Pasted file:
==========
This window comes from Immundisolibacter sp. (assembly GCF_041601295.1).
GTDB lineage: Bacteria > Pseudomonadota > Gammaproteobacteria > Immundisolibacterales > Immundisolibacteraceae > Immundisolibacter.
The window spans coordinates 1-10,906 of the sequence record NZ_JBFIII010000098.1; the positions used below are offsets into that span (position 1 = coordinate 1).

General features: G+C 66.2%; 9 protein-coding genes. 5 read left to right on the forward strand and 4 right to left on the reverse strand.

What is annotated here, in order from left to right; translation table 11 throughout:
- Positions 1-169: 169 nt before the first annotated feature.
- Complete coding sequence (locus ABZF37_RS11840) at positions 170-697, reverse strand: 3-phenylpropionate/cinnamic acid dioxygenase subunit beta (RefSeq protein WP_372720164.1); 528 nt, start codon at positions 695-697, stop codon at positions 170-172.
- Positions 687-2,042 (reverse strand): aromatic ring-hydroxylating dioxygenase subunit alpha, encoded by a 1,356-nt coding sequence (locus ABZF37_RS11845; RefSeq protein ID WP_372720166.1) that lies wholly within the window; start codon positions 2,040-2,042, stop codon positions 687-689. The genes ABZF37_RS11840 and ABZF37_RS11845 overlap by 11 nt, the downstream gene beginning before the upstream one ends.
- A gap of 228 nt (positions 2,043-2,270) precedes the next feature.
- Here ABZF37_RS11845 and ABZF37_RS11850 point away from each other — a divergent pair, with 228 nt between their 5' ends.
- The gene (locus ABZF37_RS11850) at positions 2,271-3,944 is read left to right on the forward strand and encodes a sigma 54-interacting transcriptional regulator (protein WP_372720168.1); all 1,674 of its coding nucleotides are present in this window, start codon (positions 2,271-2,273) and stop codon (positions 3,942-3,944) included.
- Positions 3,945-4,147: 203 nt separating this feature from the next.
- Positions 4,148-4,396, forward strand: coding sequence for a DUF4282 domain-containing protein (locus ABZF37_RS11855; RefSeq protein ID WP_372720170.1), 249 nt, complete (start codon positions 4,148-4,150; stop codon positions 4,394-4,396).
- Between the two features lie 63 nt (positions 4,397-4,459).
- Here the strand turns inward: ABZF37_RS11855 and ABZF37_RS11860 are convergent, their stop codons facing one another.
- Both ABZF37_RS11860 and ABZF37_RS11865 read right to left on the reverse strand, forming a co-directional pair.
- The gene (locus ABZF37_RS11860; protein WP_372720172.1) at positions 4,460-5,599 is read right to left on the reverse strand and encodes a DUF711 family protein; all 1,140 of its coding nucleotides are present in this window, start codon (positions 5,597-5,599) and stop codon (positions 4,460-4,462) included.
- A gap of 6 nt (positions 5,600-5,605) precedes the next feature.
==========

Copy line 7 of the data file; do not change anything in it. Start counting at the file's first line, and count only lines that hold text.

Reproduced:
- Complete coding sequence (locus ABZF37_RS11840) at positions 170-697, reverse strand: 3-phenylpropionate/cinnamic acid dioxygenase subunit beta (RefSeq protein WP_372720164.1); 528 nt, start codon at positions 695-697, stop codon at positions 170-172.